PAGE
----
Early this morning, the Red Sox landed the biggest free agent prospect available by signing Cuban international infielder Yoan Moncada to a record $31.5M bonus, on which the Red Sox will pay a 100% penalty.
That bonus does not include the salary to be made by the presumed phenom, and Drew Smyly takes issue with that amount of money being thrown at a should-be Top-10 in MLB prospect.
It's not right that a Cuban 19yr old gets paid 30m and the best 19yr old in the entire USA gets prob 1/6th of ... http://t.co/7aAZCwgm2t— Drew Smyly (@SmylyD) February 23, 2015
"It's not right that a Cuban 19yr old gets paid 30m and the best 19yr old in the entire USA gets prob 1/6th of that. Everyone should have to go through same process"
That's a harsh criticism of the international posting system which has seemingly succeeded in keeping most of the smaller market teams from making a splash.
The Rays, Red Sox, and Yankees will all face the same restrictions in the 2016 and 2017 international signing periods, despite the Rays spending approximately 1/10th of Boston's, and 1/5th of New York's budget.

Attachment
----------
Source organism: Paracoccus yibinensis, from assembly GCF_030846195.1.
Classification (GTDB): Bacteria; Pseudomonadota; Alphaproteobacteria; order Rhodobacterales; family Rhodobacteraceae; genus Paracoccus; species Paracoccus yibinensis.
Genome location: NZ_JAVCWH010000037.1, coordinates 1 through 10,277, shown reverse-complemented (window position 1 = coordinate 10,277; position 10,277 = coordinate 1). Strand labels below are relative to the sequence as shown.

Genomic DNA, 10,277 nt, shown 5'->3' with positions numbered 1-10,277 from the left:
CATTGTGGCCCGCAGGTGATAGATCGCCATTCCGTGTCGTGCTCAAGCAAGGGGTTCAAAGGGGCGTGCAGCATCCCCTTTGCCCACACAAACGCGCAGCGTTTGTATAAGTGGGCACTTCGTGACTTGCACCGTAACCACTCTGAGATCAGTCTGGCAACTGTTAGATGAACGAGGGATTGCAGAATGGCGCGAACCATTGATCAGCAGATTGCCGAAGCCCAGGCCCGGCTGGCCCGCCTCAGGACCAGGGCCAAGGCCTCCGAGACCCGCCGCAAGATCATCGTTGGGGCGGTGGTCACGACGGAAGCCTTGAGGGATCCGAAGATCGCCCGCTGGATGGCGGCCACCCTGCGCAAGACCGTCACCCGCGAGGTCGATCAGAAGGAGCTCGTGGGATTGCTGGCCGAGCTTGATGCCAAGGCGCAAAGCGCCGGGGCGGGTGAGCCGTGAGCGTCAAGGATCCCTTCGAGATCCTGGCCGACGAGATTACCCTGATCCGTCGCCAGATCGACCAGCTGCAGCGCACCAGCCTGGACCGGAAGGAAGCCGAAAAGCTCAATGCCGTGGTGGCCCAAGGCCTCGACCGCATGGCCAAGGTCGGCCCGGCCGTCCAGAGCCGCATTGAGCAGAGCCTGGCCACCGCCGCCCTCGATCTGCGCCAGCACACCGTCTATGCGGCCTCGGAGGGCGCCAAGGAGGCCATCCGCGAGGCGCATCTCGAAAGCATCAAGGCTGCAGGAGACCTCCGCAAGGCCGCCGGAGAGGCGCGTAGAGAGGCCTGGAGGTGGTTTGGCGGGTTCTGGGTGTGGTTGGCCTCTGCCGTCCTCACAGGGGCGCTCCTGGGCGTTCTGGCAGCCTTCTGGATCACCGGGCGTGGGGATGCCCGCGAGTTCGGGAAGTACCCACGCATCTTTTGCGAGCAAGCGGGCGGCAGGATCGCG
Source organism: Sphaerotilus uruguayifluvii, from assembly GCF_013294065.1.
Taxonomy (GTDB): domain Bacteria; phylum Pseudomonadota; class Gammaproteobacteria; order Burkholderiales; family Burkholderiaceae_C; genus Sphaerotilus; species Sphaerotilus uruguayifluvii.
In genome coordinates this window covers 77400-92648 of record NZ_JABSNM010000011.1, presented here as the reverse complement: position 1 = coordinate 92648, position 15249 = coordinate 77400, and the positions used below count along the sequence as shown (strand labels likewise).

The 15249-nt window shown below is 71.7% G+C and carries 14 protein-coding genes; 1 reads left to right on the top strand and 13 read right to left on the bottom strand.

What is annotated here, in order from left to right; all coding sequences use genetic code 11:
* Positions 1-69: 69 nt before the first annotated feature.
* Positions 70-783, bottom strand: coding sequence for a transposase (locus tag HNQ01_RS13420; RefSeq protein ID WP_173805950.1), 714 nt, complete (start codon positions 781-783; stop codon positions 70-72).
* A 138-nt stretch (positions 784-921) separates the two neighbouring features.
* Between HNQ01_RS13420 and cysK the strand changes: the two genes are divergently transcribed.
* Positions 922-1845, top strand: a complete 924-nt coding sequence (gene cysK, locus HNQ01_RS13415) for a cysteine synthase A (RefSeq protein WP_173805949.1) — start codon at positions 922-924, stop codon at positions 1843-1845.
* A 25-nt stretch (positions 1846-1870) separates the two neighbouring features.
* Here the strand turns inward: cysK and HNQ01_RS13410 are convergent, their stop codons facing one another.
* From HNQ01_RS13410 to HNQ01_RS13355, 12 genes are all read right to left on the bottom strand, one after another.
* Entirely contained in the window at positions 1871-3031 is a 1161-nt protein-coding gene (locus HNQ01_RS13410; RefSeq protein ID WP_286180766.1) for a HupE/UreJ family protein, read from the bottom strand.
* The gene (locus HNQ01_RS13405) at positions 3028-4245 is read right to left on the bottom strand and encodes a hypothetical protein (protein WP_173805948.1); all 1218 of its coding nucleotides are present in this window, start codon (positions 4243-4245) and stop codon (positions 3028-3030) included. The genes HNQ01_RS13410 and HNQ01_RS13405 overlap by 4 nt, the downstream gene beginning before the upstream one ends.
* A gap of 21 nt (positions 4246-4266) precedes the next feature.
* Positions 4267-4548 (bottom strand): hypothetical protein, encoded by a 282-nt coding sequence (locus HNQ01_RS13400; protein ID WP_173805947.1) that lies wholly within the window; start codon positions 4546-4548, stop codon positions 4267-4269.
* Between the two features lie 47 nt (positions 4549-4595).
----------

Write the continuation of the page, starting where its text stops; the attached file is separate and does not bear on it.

Of course, that doesn't touch on the disparity compared to US players entering through the draft either, which is a valid point on Smyly's part. Yoan Moncada is suddenly a very rich young adult, and it puts the importance of industry regulation in harsh relief. If the goal is to foster competitive balance by keeping the risk level for the acquisition of young talent to an acceptable level for all teams, then the draft appears to be working and the international market sure looks like a loophole.